Fall 2009 Newsletter
NOTE: The names and
locations below have been changed to protect their privacy.
GUARDIANSHIP CONCERNS IN NEW YORK STATE
According to the US. Census
Bureau, approximately 330 Americans turn sixty years of age each
and every hour. Thusly, goes the aging of the baby boomer
generation, those Americans born between 1946 and 1964. Of
course, the consequence of our aging is the aging of our
parents, and aunts and uncles. Today, most families have at
least one member in his or her late eighties, or early nineties,
unheard of a mere thirty years ago.
Importance of an Estate
staggering numbers will place a demand on many resources,
perhaps a few never contemplated. One thing is for certain, and
that is that estate planning will become a priority for most
everyone, no longer for a select few. It is simple enough to
have an attorney prepare a health care proxy, living will or
power of attorney. Such documents are customarily prepared by
attorneys as a complement to the preparation of a will, many
offices consider the aforementioned as a package, and strongly
suggest the client execute all documents.
When prepared comprehensively
and executed properly, the result of that planning is as
follows: a principal delegates authority to an agent to make
health care decisions or property management decisions for that
person in the event that the principal is incapable of making
those decisions. Recently, in response to the needs to protect
the elderly (in ever-increasing numbers) and for clarity, the
rules for the preparation and execution of powers of attorney
have been substantially modified in New York.
Ordinarily, a principal
designates an agent to make decisions for her in the event that
she cannot make them herself, and the document that memorializes
those directions is accepted by the health care provider or
financial institution, as the case may be. At times, there may
be a dispute about the authenticity of the document, but,
normally, when such a document is prepared by an attorney who
supervises the execution it will withstand scrutiny.
More commonly, problems arise
from the failure of the individual to have any document at all.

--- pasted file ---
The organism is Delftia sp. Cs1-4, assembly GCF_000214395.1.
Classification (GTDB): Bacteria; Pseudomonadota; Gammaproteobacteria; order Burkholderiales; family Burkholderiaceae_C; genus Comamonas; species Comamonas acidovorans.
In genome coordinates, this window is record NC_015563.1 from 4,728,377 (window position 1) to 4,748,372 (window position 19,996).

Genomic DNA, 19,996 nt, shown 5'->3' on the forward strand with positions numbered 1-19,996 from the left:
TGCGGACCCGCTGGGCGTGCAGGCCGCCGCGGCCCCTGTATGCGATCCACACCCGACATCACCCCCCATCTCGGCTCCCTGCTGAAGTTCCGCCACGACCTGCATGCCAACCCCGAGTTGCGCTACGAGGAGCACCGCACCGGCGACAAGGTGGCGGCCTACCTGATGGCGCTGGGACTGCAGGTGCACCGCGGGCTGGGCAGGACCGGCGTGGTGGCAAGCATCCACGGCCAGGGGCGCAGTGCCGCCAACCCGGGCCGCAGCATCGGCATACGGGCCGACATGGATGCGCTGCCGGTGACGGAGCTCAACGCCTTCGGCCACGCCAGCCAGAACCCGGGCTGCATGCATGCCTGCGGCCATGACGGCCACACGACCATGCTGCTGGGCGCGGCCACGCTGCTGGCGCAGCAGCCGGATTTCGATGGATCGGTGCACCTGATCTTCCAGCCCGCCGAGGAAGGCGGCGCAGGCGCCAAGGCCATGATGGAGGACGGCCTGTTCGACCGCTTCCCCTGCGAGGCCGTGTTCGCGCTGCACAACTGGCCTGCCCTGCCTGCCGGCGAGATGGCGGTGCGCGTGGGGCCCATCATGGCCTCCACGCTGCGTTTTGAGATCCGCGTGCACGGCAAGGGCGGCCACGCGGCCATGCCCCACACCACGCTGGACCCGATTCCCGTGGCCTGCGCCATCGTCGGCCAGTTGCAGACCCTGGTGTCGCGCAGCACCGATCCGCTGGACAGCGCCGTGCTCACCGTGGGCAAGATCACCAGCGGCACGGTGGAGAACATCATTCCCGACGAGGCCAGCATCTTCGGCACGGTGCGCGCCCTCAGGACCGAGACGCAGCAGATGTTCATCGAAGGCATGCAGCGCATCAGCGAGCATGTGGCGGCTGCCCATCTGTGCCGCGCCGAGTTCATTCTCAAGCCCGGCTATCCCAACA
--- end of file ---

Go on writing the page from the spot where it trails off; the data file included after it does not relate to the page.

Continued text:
Therein lies a very expensive, labor intensive and emotionally
frustrating problem. Frequently, the only solution is to
commence a guardianship proceeding to have a person appointed to
make health care or financial decisions – or both – on behalf of
a person who is deemed incapacitated by family or friends or an
independent business relation.
The Peters Family
Earlier this year, I was
retained by the Peters family to assist Margaret Peters in her
application to the court to be appointed guardian of the person
and property of her brother, Matthew Simpson, a ninety-two year
old man who had had a devastating stroke in February. Margaret
assured me that she and her brother were close and that they had
a long-term, loving relationship. Upon speaking with both my
client and her brother, it became clear that Matthew was not
about to consent to anything. He stated, unequivocally, that his
goal was to return to his apartment and continue as he had been
prior to the stroke, despite his extremely compromised
Since the stroke, both his
physical and mental health had been profoundly affected. It is
obvious that he simply can no longer perform the activities of
daily living that most individuals take for granted. If released
to the community, there is no question that he could not safely
cook, shop, bathe, pay bills, run errands and schedule and keep
his numerous doctor’s appointments.
Matthew is currently residing
in a New York City facility. He has refused to pay for his
medical costs, which as of October 1, 2009 total over
$60,000.00. That bill remains unpaid, as do all of Matthew’s
bills. Matthew’s failure to execute a health care proxy and
power of attorney has affected most everyone with whom he deals.
This is a perfect example of what we can expect to occur more
and more, as the baby boomers age. Matthew is extremely
frustrated, his sister is extremely frustrated and the facility
- as well as all of Matthew’s creditors – are beyond frustrated.
The entire guardianship process is expensive, and after endless
delays, everyone emerges dissatisfied in the extreme. In the
absence of a comprehensive, properly drafted and executed health
care proxy and durable power of attorney, the Peters’ family had
little option but to commence a guardianship proceeding.
Our Winter Newsletter will
conclude this topic, so stay tuned...
To read the entire article,
our web site.
The above list is for general
information purposes only. It is not intended to constitute
individual legal advice or a specific recommendation to any
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